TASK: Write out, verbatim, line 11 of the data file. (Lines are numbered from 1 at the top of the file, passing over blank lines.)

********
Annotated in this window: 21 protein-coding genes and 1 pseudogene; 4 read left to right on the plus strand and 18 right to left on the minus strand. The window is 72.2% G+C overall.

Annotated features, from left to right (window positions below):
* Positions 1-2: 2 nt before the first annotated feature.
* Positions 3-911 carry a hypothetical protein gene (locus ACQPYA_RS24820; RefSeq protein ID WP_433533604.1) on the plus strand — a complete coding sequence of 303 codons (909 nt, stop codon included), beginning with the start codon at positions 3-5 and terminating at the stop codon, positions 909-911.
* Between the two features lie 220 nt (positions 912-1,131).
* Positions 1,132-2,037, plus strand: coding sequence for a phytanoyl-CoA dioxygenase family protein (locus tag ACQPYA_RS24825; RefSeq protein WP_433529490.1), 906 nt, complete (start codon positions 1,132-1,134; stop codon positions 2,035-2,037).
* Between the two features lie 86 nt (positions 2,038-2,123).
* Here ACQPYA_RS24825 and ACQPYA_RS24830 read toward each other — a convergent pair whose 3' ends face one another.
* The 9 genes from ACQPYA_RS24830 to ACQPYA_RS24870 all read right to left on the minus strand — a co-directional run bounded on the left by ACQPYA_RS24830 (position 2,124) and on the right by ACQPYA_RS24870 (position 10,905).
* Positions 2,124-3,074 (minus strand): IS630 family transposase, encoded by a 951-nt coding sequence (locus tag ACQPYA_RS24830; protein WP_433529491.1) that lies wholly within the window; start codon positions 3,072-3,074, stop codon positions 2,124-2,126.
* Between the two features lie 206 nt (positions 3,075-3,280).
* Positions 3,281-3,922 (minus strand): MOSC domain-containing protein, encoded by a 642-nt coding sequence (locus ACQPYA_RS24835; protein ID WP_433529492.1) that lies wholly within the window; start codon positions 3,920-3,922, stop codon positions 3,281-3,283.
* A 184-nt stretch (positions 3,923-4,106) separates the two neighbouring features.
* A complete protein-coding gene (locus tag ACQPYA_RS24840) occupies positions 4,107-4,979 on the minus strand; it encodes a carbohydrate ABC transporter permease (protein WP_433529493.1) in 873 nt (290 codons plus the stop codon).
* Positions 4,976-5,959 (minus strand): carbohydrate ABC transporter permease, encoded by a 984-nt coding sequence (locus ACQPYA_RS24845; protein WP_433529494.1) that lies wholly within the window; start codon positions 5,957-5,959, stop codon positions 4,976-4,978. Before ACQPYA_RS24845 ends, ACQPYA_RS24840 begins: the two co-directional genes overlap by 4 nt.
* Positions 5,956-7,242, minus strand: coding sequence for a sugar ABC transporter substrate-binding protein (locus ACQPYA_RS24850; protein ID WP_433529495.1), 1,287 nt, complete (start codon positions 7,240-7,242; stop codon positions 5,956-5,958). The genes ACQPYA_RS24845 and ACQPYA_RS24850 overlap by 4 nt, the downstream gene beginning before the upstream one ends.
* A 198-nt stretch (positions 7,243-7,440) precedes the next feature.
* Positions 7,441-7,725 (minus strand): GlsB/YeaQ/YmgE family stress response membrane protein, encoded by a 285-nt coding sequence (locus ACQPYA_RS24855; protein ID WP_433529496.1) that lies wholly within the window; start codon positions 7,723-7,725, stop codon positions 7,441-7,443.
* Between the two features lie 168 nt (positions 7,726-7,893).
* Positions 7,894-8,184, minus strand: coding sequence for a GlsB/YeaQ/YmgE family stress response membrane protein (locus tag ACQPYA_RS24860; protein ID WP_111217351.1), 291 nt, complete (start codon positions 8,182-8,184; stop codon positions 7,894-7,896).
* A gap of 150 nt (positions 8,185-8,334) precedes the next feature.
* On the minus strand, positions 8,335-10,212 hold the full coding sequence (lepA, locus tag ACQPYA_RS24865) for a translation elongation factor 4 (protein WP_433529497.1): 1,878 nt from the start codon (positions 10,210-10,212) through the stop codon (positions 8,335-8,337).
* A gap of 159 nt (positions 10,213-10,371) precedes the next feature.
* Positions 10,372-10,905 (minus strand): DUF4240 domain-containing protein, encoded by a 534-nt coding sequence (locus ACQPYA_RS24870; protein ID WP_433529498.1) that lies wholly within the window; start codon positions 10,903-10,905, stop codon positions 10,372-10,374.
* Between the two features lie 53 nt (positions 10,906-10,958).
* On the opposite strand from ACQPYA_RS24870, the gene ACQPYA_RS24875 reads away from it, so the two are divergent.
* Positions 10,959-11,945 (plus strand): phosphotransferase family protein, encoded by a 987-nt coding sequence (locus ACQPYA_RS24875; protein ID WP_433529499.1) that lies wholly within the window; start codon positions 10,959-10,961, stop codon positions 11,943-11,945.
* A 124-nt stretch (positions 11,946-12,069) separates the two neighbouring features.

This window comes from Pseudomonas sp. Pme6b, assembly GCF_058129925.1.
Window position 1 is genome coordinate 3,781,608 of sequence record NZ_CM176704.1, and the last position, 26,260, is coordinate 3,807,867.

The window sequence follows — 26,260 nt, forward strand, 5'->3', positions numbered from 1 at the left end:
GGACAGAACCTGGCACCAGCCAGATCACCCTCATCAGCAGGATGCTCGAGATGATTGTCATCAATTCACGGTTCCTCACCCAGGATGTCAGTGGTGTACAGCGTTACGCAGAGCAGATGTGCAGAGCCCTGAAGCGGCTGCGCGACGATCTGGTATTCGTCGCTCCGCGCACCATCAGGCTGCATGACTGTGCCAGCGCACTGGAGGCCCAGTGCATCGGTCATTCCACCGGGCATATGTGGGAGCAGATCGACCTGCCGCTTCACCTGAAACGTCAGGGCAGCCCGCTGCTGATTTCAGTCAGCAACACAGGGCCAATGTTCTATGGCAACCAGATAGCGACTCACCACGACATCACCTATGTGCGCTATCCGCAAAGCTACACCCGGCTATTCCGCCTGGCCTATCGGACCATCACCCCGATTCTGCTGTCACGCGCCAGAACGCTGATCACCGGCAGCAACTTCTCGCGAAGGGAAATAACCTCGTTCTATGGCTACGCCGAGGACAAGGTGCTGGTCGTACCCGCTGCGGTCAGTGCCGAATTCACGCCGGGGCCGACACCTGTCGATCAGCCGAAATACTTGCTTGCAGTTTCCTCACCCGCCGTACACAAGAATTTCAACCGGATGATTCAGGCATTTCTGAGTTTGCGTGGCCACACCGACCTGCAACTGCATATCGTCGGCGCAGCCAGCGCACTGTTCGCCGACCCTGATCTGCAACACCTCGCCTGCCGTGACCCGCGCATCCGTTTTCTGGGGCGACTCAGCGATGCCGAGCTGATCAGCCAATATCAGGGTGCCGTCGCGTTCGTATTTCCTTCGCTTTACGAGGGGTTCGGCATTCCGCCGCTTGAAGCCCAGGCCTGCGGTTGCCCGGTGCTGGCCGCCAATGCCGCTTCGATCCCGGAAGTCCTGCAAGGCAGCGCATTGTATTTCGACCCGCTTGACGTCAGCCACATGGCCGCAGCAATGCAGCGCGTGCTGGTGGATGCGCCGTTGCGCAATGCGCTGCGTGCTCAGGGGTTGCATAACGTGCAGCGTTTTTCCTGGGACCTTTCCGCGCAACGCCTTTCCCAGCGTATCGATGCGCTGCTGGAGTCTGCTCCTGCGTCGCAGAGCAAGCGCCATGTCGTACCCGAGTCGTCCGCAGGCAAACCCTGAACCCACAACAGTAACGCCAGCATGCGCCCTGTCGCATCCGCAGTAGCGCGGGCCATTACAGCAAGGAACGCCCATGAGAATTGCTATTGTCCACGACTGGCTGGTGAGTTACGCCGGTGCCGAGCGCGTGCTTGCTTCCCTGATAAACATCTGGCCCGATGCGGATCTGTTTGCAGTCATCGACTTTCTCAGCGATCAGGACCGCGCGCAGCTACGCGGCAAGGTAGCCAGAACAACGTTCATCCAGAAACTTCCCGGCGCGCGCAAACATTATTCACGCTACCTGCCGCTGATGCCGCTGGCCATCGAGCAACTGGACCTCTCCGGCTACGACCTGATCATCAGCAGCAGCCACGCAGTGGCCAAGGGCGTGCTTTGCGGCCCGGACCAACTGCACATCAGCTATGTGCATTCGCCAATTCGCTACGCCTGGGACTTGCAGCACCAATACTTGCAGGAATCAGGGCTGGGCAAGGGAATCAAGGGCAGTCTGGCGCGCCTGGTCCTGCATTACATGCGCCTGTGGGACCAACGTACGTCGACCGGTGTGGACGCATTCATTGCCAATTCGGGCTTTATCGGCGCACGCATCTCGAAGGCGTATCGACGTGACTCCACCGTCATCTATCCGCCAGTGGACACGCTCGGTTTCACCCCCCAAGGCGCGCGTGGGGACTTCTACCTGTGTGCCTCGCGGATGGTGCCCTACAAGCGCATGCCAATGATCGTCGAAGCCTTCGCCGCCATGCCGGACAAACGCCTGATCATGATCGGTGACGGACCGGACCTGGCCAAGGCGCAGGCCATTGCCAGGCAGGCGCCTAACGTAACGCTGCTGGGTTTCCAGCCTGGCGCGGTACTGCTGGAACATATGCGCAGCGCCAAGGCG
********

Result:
* Between the two features lie 206 nt (positions 3,075-3,280).